Review: Stuff: Compulsive Hoarding and the Meaning of Things by Randy Frost

Title: Stuff: Compulsive Hoarding and the Meaning of Stuff

Author: Randy Frost; Gail Steketee

Published: Houghton Mifflin Harcourt April 2010

Sypnosis: What possesses someone to save every scrap of paper that’s ever come into his home? What compulsions drive a woman like Irene, whose hoarding cost her her marriage? Or Ralph, whose imagined uses for castoff items like leaky old buckets almost lost him his house?  Randy Frost and Gail Steketee were the first to study hoarding when they began their work a decade ago; they expected to find a few sufferers but ended up treating hundreds of patients and fielding thousands of calls from the families of others. Now they explore the compulsion through a series of compelling case studies in the vein of Oliver Sacks. With vivid portraits that show us the traits by which you can identify a hoarder’s piles on sofas and beds that make the furniture useless, houses that can be navigated only by following small paths called goat trails, vast piles of paper that the hoarders “churn” but never discard, even collections of animals and garbage; Frost and Steketee illuminate the pull that possessions exert on all of us. Whether we’re savers, collectors, or compulsive cleaners, very few of us are in fact free of the impulses that drive hoarders to the extremes in which they live.
For all of us with complicated relationships to our things, Stuff answers the question of what happens when our stuff starts to own us.

Status: Read on January 15, 2011

My Thoughts:

If you take a look around the home office I sit in right now, it’s all too easy for me to sympathise with the compulsive hoarders Frost and his colleagues interview in this book. I have 5 huge bags of clothes my children have outgrown that have been waiting a year for a garage sale, not to mention 4 boxes of books, two ‘dead’ computers, archive boxes that reach the ceiling packed with old tax records, children’s artworks and my university notebooks. The wall to wall bookshelf sags in the middle where it is packed with books three layers deep and dust collecting ornaments that fall when my son bounces on his bed next door. Hmmm I am happy to blame it on the fact that six people live in this small house and there simply isn’t enough room for everything I want to keep but I also recognise that perhpas its just a teeny bit out of control. Just as well I have no money to spend buying new things or I think I really could be in big trouble.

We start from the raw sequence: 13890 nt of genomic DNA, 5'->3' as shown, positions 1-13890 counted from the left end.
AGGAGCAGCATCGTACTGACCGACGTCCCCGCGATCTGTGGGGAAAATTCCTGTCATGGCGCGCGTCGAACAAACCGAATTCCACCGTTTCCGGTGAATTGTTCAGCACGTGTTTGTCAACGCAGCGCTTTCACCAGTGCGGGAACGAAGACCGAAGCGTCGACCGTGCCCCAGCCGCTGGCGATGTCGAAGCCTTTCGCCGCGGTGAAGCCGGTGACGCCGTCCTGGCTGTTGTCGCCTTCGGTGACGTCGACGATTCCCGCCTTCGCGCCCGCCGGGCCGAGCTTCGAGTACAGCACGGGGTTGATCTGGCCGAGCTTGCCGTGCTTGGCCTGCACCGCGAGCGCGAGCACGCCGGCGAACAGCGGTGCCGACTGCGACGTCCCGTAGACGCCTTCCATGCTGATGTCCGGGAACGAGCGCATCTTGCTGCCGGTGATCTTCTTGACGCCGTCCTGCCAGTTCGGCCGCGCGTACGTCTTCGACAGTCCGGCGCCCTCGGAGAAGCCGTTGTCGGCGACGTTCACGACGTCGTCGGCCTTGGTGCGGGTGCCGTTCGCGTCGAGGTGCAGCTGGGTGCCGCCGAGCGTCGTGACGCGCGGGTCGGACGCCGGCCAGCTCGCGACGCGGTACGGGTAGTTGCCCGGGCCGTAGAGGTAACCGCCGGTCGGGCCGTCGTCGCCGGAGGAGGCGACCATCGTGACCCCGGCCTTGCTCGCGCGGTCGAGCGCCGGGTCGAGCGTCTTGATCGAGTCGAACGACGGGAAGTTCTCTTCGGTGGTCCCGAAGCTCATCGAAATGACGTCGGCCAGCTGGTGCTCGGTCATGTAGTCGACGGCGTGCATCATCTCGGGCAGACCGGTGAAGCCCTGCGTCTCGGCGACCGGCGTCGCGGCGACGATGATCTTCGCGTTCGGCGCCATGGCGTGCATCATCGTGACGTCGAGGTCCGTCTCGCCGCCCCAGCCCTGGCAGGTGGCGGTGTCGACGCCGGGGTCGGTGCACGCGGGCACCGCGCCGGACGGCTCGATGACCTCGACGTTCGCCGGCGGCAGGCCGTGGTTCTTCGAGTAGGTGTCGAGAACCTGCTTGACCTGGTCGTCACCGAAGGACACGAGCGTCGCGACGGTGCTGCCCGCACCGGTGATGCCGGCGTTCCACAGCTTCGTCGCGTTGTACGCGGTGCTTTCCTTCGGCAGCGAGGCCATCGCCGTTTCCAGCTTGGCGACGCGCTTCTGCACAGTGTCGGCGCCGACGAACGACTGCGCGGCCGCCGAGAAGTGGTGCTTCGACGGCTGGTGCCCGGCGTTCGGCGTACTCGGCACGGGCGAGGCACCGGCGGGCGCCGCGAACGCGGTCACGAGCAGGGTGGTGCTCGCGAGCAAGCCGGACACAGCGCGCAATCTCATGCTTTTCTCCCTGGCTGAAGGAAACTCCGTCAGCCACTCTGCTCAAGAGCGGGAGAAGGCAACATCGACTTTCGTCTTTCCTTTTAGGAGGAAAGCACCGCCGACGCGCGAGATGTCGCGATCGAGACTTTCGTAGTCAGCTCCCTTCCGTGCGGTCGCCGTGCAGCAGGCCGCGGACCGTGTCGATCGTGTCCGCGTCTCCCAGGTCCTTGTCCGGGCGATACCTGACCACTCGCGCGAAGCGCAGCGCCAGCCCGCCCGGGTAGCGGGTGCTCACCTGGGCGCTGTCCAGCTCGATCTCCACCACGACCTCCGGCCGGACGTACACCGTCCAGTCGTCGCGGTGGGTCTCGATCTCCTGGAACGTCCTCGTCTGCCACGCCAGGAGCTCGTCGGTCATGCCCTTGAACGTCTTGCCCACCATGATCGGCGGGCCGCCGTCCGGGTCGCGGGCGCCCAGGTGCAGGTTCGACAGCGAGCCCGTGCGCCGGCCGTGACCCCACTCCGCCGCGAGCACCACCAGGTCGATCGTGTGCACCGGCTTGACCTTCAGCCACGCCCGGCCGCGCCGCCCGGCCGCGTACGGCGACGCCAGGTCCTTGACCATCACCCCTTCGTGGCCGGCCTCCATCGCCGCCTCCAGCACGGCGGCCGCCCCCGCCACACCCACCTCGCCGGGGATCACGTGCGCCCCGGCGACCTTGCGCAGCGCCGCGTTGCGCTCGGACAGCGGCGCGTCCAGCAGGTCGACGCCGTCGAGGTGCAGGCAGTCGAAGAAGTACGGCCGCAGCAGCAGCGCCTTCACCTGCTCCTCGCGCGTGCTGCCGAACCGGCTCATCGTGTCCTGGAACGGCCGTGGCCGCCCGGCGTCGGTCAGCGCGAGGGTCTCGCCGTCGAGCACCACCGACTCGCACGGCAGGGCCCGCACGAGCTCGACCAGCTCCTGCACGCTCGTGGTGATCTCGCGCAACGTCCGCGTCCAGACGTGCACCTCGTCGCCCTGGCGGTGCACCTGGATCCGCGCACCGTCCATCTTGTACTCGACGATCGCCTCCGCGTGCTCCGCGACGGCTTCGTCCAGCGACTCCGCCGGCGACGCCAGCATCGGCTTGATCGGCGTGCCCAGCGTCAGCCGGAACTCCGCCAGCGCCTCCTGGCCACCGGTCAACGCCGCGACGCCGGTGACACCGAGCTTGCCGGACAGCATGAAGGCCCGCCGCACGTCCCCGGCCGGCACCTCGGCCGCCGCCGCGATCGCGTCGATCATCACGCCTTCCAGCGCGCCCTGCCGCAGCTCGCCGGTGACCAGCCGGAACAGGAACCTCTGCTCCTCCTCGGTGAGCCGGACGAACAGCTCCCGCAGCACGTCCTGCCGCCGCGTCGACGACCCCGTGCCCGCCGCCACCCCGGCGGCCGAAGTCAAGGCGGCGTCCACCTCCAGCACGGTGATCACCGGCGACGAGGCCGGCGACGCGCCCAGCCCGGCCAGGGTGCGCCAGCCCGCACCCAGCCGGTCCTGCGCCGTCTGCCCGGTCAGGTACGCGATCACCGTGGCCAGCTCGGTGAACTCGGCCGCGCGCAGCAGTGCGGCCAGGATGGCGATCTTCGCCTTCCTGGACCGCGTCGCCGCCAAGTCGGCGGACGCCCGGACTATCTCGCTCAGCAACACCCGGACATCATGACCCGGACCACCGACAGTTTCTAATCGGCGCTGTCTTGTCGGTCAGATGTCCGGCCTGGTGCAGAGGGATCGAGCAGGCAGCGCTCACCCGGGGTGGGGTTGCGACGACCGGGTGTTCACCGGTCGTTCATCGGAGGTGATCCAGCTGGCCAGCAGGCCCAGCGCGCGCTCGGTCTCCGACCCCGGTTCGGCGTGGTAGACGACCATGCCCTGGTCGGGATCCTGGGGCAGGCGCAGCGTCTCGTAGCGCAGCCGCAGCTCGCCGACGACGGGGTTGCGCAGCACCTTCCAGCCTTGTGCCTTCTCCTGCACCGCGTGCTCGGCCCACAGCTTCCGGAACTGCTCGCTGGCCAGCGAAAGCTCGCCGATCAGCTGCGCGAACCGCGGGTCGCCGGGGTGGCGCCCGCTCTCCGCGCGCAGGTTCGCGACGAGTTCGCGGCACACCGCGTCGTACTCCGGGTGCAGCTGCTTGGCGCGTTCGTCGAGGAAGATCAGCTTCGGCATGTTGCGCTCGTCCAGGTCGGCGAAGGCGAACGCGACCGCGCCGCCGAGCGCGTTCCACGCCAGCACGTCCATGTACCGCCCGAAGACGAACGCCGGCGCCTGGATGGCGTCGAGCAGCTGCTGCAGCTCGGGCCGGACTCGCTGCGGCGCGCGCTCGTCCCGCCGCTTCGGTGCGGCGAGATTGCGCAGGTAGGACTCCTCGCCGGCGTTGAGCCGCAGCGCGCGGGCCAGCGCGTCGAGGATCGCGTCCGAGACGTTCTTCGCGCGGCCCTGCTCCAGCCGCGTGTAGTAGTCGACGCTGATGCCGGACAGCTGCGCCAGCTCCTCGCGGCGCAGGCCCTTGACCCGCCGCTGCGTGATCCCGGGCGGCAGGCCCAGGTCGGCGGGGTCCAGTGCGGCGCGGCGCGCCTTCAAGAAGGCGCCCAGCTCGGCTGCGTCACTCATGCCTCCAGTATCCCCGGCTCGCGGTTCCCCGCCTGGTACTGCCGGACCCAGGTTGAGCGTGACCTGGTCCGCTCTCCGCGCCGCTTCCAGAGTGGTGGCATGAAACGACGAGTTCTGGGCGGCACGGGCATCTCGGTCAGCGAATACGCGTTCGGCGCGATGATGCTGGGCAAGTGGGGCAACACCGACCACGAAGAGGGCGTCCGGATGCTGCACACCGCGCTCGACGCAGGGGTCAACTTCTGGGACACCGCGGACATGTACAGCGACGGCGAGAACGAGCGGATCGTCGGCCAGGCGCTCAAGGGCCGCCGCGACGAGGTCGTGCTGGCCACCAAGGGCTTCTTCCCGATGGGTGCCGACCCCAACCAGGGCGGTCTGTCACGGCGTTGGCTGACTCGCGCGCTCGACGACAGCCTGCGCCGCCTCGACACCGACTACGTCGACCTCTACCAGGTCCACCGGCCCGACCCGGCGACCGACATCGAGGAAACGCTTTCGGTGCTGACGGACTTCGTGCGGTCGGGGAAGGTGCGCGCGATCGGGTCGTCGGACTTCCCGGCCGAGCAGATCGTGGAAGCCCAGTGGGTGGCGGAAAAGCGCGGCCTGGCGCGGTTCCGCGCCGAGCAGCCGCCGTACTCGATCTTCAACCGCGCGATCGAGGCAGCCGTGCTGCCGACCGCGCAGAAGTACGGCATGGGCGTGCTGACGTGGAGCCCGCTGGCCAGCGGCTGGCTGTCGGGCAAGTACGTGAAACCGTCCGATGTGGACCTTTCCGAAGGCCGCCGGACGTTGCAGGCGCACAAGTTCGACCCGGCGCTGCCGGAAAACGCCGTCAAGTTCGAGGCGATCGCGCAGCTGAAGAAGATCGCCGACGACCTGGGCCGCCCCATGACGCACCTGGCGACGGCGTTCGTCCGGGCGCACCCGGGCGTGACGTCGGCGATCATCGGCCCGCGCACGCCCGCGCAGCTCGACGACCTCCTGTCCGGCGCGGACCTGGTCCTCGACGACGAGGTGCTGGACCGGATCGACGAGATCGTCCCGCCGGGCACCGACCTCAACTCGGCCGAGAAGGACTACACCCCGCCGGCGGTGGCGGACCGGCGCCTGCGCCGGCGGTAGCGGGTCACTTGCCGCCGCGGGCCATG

I found Stuff: Compulsive Hoarding and the Meaning of Things absolutely fascinating. I’ve read articles here and there on hoarders – mostly the extreme situations that make the news or popular television programs and I was interested to learn more about the psychological motivations. It’s not so much the stuff that the hoarder is attached to but the meaning they apply to it – whether that is a memory, an emotion or the recognition of its intrinsic value due to to colour or shape.
The stories of these very bright and likeable people, crippled by their hoarding, are sad. They are often isolated and frustrated by their condition. I was particularly surprised to find out how ineffective forced cleanouts are though it makes sense. Compulsive hoarding, whether it is art, rubbish, pets or books is a symptom of psychological distress and the author hints that its basis may well be biological. The condition is also most likely to be more prevelant than thought, though at varying degrees. Stuff can be a little dry at times but that is to be expected given the material and its author have a scientific background.
Stuff is a very accessible combination of anecdotal stories and scientific study that offers an intriguing look at the issues of compulsive hoarding. I enjoyed reading the book and am seriously considering a real clean out sometime soon.

@ Goodreads

3 Comments (+add yours?)

  1. Kelly
    Jan 19, 2011 @ 19:26:30

    Wow, I think I am abit of a hoarder myself, as well. I have difficulty parting with things and I attach sentimental value even to books, papers etc.

    I should read the book! 😛

    Btw, You won an Award

    Like

    Reply

  2. TheBookGirl
    Jan 20, 2011 @ 10:44:47

    Sounds interesting…I’ve seen some of the Hoarders shows, and it so sad when it gets to that level.

    Like

    Reply

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